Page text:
- Describe each region of the vertebral column and the number of bones in each region
- Discuss the curves of the vertebral column and how these change after birth
- Describe a typical vertebra and determine the distinguishing characteristics for vertebrae in each vertebral region and features of the sacrum and the coccyx
Regions of the Vertebral Column
The vertebral column originally develops as a series of 33 vertebrae, but this number is eventually reduced to 24 vertebrae, plus the sacrum and coccyx. The vertebral column is subdivided into five regions, with the vertebrae in each area named for that region and numbered in descending order. In the neck, there are seven cervical vertebrae, each designated with the letter “C” followed by its number. Superiorly, the C1 vertebra articulates (forms a joint) with the occipital condyles of the skull. Inferiorly, C1 articulates with the C2 vertebra, and so on. Below these are the 12 thoracic vertebrae, designated T1–T12. The lower back contains the L1–L5 lumbar vertebrae. The single sacrum, which is also part of the pelvis, is formed by the fusion of five sacral vertebrae. Similarly, the coccyx, or tailbone, results from the fusion of four small coccygeal vertebrae. However, the sacral and coccygeal fusions do not start until age 20 and are not completed until middle age.
An interesting anatomical fact is that almost all mammals have seven cervical vertebrae, regardless of body size. This means that there are large variations in the size of cervical vertebrae, ranging from the very small cervical vertebrae of a shrew to the greatly elongated vertebrae in the neck of a giraffe. In a full-grown giraffe, each cervical vertebra is 11 inches tall.
Curvatures of the Vertebral Column
The adult vertebral column does not form a straight line, but instead has four curvatures along its length – cervical, thoracic, lumbar, pelvic (sacrum/coccyx) (see Figure 6.29). These curves increase the vertebral column’s strength, flexibility, and ability to absorb shock. When the load on the spine is increased, by carrying a heavy backpack for example, the curvatures increase in depth (become more curved) to accommodate the extra weight. They then spring back when the weight is removed.
Disorders associated with the curvature of the spine include kyphosis (an excessive posterior curvature of the thoracic region), lordosis (an excessive anterior curvature of the lumbar region), and scoliosis (an abnormal, lateral curvature, accompanied by twisting of the vertebral column).
Developmental anomalies, pathological changes, or obesity can enhance the normal vertebral column curves, resulting in the development of abnormal or excessive curvatures (Figure 6.30). Kyphosis, also referred to as humpback or hunchback, is an excessive posterior curvature of the thoracic region. This can develop when osteoporosis causes weakening and erosion of the anterior portions of the upper thoracic vertebrae, resulting in their gradual collapse (Figure 6.31). Lordosis, or swayback, is an excessive anterior curvature of the lumbar region and is most commonly associated with obesity or late pregnancy. The accumulation of body weight in the abdominal region results an anterior shift in the line of gravity that carries the weight of the body. This causes in an anterior tilt of the pelvis and a pronounced enhancement of the lumbar curve.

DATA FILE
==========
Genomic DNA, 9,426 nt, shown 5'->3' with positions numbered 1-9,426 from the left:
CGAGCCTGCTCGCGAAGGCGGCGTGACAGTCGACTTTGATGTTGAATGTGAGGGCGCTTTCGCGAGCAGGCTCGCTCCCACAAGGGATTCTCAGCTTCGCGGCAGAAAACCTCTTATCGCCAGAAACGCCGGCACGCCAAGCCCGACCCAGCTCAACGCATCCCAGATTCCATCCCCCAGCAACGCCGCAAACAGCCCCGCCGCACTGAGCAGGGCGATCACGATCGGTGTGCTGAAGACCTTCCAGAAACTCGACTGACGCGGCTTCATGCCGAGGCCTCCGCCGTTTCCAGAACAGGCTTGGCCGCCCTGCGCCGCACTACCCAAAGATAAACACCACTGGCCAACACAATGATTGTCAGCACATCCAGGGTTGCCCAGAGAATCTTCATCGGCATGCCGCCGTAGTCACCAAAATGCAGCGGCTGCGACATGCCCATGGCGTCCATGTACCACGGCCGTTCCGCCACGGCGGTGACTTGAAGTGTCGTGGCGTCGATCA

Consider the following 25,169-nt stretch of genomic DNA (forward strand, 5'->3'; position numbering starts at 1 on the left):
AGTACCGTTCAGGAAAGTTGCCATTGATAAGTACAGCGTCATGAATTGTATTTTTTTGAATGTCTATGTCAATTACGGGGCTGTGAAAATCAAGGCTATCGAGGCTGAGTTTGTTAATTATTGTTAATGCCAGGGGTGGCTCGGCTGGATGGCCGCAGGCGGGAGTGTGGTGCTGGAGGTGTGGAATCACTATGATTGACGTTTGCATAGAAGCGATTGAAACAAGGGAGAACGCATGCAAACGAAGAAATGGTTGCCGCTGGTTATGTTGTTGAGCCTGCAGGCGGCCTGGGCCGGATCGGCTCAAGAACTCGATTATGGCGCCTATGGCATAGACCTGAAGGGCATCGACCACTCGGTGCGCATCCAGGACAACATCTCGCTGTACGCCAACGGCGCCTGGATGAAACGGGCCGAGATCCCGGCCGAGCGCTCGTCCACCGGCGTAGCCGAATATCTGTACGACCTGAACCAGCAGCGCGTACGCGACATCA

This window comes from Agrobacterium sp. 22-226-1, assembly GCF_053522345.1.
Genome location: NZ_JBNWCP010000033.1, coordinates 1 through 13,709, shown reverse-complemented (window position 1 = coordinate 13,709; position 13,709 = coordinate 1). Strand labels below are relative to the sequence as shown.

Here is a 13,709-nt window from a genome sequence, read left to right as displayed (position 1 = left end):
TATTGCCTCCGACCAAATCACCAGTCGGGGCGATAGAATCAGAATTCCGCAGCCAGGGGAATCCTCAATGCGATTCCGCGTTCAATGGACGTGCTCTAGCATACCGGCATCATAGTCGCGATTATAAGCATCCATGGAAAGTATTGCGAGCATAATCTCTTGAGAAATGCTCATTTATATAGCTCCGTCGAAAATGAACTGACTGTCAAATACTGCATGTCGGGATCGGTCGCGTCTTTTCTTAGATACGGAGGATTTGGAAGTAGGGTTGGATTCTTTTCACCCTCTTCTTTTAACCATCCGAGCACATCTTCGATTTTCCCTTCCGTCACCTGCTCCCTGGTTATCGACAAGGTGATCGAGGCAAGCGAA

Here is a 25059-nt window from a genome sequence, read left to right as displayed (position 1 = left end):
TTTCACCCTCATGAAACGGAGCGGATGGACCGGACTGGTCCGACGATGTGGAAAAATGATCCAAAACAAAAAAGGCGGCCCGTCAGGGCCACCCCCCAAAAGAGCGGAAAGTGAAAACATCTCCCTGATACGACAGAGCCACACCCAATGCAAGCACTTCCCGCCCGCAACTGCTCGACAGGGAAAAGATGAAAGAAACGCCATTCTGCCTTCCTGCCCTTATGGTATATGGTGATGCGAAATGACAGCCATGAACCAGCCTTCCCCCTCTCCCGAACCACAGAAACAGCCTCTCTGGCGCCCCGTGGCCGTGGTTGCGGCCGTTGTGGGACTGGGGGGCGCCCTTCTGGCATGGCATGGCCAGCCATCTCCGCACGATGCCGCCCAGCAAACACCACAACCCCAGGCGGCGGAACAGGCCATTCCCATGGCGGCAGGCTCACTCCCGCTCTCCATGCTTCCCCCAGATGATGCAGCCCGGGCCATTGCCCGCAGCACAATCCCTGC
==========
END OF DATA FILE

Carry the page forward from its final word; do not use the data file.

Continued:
Scoliosis is an abnormal, lateral curvature, accompanied by twisting of the vertebral column. Compensatory curves may also develop in other areas of the vertebral column to help maintain the head positioned over the feet. Scoliosis is the most common vertebral abnormality among girls. The cause is usually unknown, but it may result from weakness of the back muscles, defects such as differential growth rates in the right and left sides of the vertebral column, or differences in the length of the lower limbs. When present, scoliosis tends to get worse during adolescent growth spurts. Although most individuals do not require treatment, a back brace may be recommended for growing children. In extreme cases, surgery may be required.
Osteoporosis is a common age-related bone disease in which bone density and strength is decreased. Watch this video to get a better understanding of how thoracic vertebrae may become weakened and may fracture due to this disease. How may vertebral osteoporosis contribute to kyphosis?
General Structure of a Vertebra
Within the different regions of the vertebral column, vertebrae vary in size and shape, but they all follow a similar structural pattern. A typical vertebra will consist of a body, a vertebral arch, and seven processes (Figure 6.32).
The body is the anterior portion of each vertebra and is the part that supports the body weight. Because of this, the vertebral bodies progressively increase in size and thickness going down the vertebral column. The bodies of adjacent vertebrae are separated and strongly united by an intervertebral disc.
The vertebral arch forms the posterior portion of each vertebra. It consists of four parts, the right and left pedicles and the right and left laminae. Each pedicle forms one of the lateral sides of the vertebral arch. The pedicles are anchored to the posterior side of the vertebral body. Each lamina forms part of the posterior roof of the vertebral arch. The large opening between the vertebral arch and body is the vertebral foramen, which contains the spinal cord. In the intact vertebral column, the vertebral foramina of all of the vertebrae align to form the vertebral (spinal) canal, which serves as the bony protection and passageway for the spinal cord down the back. When the vertebrae are aligned together in the vertebral column, notches in the margins of the pedicles of adjacent vertebrae together form an intervertebral foramen, the opening through which a spinal nerve exits from the vertebral column (Figure 6.32).
Seven processes arise from the vertebral arch. Each paired transverse process projects laterally and arises from the junction point between the pedicle and lamina. The single spinous process (vertebral spine) projects posteriorly at the midline of the back. The vertebral spines can easily be felt as a series of bumps just under the skin down the middle of the back. The transverse and spinous processes serve as important muscle attachment sites. A superior articular process extends or faces upward, and an inferior articular process faces or projects downward on each side of a vertebrae. The paired superior articular processes of one vertebra join with the corresponding paired inferior articular processes from the next higher vertebra. These junctions form slightly moveable joints between the adjacent vertebrae. The shape and orientation of the articular processes vary in different regions of the vertebral column and play a major role in determining the type and range of motion available in each region.